The case for arrow rests

The Axion Pulse pull-away rest features an independent actuation arm.

Choose the correct one for your bow setup

One of the most important components of any archery setup is the arrow rest. The rest serves not only to guide the arrow, but to hold it before the shot.

It is the last point of contact between the arrow and the archer during every shot cycle and, as such, I feel it is the most important factor after the bow itself and the arrow.

Careful thought should be given when choosing an arrow rest, taking into consideration its compatibility with your bow, as well as its features.

If we focus primarily on hunting arrow rests, it narrows the discussion, because a majority of hunting rests can be divided into two types: full-containment and fall-away or pull-away rests.

Full-containment arrow rests do what their name implies: capture or contain the arrow at all times before and during the draw and shot.

Gone are the days of loose arrows clanging against the bow’s riser, alerting game.

These rests are generally simple, with few if any moving parts to malfunction or freeze up, offering reliability to hunters travelling to remote or extremely cold areas.

But they can be slightly noisy during the draw.

This type of rest is exemplified by the original Trophy Ridge Whisker Biscuit. The Whisker Biscuit holds the arrow securely in place using a full circle of synthetic bristles.

At the shot, the arrow’s fletching passes through the bristles without affecting the arrow’s stability.

At first, these rests were very tough on fletching, but manufacturers such as Bohning were quick to respond with stiffer fletching like Blazer vanes that solved this issue.

Other arrow rest manufacturers have attempted to compete with the Trophy Ridge Whisker Biscuit, using designs where the vanes pass around or between brushes or buttons, but in my opinion the Biscuit shoots far better because, if the fletches of the arrow are not perfectly indexed, or if the archer torques the bow during the shot, one or more vanes can contact a brush button on other full-containment rests, causing the arrow to fly erratically.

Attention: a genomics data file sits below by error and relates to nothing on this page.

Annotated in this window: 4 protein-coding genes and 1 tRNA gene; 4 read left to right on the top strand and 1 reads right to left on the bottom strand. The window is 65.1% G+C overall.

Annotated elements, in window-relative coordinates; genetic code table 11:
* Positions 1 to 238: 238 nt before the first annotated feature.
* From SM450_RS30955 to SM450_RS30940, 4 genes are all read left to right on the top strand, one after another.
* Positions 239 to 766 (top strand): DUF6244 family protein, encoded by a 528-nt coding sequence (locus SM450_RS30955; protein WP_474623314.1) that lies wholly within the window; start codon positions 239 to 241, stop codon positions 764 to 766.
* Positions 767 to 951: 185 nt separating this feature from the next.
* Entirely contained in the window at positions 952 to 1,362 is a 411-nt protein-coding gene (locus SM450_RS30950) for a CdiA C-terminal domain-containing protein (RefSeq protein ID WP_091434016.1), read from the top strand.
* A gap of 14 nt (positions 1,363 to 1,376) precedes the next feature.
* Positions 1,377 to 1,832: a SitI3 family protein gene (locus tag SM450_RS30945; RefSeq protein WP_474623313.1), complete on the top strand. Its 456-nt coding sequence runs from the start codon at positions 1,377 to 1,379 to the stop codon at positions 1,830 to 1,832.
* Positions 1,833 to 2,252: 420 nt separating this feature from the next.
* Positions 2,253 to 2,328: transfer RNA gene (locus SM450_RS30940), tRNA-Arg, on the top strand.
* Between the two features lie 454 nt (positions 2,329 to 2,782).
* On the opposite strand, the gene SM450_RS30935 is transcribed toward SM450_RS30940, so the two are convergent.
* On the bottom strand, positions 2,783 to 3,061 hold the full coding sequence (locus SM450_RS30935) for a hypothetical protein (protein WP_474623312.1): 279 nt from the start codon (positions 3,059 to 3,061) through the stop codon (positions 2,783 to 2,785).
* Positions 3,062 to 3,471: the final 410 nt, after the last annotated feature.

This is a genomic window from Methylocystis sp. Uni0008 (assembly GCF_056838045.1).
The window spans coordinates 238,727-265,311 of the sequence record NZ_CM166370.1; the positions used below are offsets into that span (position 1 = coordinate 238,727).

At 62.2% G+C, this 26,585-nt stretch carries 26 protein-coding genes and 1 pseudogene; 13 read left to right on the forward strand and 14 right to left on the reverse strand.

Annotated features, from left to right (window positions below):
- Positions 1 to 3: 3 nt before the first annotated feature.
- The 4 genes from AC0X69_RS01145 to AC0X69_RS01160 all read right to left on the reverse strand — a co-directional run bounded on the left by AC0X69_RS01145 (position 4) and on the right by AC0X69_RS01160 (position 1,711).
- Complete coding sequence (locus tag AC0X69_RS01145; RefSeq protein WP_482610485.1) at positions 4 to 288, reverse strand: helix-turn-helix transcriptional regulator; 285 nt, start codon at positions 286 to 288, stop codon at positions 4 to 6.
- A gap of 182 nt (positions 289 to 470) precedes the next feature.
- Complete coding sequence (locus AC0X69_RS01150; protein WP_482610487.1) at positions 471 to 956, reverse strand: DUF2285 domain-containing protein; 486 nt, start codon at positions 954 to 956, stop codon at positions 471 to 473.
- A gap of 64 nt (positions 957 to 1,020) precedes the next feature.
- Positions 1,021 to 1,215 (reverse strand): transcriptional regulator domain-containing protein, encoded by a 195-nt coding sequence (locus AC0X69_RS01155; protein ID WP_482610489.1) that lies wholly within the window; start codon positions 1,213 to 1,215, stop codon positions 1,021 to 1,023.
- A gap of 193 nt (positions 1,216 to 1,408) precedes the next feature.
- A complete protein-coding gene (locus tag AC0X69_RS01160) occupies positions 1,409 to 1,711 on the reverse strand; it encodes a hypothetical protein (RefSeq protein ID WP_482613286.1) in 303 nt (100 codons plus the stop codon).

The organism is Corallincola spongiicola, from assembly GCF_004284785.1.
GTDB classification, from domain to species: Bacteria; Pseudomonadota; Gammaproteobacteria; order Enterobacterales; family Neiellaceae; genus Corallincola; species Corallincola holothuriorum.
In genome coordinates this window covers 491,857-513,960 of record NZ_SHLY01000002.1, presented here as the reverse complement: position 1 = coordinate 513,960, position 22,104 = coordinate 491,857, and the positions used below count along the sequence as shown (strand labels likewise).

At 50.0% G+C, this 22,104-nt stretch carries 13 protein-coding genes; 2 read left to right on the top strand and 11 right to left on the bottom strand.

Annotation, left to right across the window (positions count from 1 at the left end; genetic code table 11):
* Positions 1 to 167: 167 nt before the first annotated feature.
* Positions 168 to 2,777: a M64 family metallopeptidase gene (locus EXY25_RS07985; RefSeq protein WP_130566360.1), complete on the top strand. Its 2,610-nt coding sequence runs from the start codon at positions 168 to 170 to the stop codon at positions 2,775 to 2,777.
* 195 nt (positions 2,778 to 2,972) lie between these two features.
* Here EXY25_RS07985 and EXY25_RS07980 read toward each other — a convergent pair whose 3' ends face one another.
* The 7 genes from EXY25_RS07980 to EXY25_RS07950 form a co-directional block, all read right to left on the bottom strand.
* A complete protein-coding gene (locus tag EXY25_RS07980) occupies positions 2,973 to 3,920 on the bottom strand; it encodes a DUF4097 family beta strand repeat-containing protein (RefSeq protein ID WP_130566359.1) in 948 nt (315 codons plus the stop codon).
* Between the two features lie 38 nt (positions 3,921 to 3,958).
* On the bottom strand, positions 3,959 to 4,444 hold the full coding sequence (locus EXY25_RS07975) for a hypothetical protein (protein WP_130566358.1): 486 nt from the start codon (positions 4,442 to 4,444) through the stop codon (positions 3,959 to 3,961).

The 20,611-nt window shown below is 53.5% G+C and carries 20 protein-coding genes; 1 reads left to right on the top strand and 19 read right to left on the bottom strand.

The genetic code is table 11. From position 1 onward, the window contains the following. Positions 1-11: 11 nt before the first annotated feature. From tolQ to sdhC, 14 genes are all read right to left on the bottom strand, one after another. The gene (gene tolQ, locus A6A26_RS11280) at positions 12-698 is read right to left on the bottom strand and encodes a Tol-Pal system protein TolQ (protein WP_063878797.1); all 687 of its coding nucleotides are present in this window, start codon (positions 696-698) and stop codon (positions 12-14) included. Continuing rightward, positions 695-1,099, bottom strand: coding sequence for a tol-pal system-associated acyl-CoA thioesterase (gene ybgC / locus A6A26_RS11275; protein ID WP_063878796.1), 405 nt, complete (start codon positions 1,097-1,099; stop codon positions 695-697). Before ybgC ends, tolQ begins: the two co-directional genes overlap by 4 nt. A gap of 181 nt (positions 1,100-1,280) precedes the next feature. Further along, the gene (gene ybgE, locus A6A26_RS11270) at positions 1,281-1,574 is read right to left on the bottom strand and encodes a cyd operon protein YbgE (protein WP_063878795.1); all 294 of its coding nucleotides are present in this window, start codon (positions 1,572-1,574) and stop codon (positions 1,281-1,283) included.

Also, because all three fletches contact the bristles of the Biscuit at the same time, it can actually help channel or straighten the arrow’s flight, making up for poor timing or even nock travel caused by the bow’s cam design.

The drop-away rest does just what its name implies: hold the arrow before the shot, and then drop away before fletches reach it to allow perfect clearance and often perfect arrow flight.

These rests usually offer some if not full-arrow containment.

They can further be divided into two types, depending on how they are actuated: cable-driven “fall-away” rests, and limb-driven “pull-away” rests.

Cable-driven fall-away rests typically attach to the downward moving cable of the bow. When the bow is drawn, the cable moves downward, pulling the actuation chord of the rest tight and raising or cocking the rest.

At the shot, the cable travels upward, releasing the tension on the chord and allowing the rest to fall away.

These rests are driven downward by some type of spring mechanism.

Limb-driven pull-away rests are activated by the motion of the bow’s limbs during the shot cycle. Their actuation chords are attached to one of the bow’s limbs.

When the bow is drawn, the limbs flex inward toward the center, causing the actuation chord to go slack, which allows a spring to push the rest up. At the shot, the bow’s limbs quickly return to their static position, pulling the rest down and away.

This limb-driven actuation offers several advantages.

Because it pulls away much faster, it tunes more easily on many of today’s faster bow designs.

Also, because it isn’t attached to the string or cables, it is isolated from any string stretch or timing issues that can affect the performance of cable-driven rests.

My personal favorite is the Axion Pulse rest. This pull-away rest can be limb or “up-cable” driven, and uses a patented rotary damper, giving it an independent actuation arm.

This allows a knowledgeable user to tweak the rest’s timing, keeping it up for arrow guidance as long as possible, while still maintaining fletch clearance.

This has the same effect as a longer barrel on a handgun, enhancing downrange accuracy. We have seen a huge difference in our customers’ shooting since I started installing these rests.

With so many choices out there, choosing the best arrow rest for your bow setup can be overwhelming. I recommend you consult with your local archery pro shop to find the best rest for your individual setup this season.

Good shooting.

About Sammy Romano 54 Articles
Sammy Romano is a lifelong hunter who has worked in the archery industry for more than 24 years. His expertise includes compounds and crossbows. He can be reached at

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